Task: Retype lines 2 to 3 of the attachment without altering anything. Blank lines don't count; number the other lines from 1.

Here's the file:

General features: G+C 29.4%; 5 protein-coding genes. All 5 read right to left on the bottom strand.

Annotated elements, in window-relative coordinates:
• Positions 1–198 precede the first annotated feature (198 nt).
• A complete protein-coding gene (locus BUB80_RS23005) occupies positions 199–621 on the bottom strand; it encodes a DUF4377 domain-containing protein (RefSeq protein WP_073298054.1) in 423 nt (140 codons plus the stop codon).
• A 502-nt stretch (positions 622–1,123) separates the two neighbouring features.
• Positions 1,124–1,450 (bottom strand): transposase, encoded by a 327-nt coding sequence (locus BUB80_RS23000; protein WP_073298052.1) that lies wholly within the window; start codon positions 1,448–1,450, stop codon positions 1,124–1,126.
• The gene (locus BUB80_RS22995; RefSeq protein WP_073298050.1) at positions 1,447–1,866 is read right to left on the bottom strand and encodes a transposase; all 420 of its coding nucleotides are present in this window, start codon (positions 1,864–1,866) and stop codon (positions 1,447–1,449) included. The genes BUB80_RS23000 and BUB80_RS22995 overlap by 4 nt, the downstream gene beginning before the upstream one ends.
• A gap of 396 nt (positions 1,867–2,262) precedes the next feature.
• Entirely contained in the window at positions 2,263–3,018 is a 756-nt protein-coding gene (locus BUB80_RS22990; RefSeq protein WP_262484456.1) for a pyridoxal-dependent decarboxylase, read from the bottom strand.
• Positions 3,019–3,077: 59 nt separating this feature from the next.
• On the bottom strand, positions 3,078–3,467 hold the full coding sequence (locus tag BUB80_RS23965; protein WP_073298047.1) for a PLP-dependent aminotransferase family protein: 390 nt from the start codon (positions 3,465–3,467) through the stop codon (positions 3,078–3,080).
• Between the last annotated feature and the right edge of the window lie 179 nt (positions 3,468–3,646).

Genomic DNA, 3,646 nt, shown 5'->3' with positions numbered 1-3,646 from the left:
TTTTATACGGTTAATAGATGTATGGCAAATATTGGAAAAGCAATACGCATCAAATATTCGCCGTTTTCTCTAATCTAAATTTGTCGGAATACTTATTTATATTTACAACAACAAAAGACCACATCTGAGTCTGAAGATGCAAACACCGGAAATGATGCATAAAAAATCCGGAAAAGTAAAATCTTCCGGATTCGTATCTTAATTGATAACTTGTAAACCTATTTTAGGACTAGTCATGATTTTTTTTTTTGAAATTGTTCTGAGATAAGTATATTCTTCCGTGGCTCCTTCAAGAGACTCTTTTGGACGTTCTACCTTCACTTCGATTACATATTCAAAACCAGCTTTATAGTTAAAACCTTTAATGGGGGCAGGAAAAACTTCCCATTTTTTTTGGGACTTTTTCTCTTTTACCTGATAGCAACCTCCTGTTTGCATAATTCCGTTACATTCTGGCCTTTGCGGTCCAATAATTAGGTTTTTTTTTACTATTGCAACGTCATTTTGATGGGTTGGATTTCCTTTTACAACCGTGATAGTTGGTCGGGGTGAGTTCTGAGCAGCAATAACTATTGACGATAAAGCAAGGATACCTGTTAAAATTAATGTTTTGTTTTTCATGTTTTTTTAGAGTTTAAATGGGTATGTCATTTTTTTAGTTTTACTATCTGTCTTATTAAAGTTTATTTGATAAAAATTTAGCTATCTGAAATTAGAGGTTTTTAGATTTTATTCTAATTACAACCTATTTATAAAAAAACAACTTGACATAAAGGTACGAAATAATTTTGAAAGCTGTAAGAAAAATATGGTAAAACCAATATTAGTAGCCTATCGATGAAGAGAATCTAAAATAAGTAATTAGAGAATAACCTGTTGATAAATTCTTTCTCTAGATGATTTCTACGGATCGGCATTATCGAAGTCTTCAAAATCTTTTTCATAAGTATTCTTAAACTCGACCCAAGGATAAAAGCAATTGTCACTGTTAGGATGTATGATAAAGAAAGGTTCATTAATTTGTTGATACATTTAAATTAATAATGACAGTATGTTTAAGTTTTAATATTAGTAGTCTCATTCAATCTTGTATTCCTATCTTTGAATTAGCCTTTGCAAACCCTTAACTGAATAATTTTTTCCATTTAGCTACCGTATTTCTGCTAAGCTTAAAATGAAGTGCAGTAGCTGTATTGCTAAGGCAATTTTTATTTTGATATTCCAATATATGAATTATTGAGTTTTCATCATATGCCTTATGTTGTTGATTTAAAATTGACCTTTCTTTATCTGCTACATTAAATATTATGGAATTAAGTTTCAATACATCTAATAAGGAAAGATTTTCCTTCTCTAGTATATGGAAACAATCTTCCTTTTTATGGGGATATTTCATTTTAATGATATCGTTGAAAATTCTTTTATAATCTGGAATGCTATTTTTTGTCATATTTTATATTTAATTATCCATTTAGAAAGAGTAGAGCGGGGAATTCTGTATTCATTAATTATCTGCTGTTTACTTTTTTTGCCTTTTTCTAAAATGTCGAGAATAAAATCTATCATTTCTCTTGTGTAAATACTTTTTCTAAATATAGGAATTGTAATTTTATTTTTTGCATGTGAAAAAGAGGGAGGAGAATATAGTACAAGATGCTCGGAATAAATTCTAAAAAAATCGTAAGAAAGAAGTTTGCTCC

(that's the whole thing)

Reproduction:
Annotated elements, in window-relative coordinates:
• Positions 1–198 precede the first annotated feature (198 nt).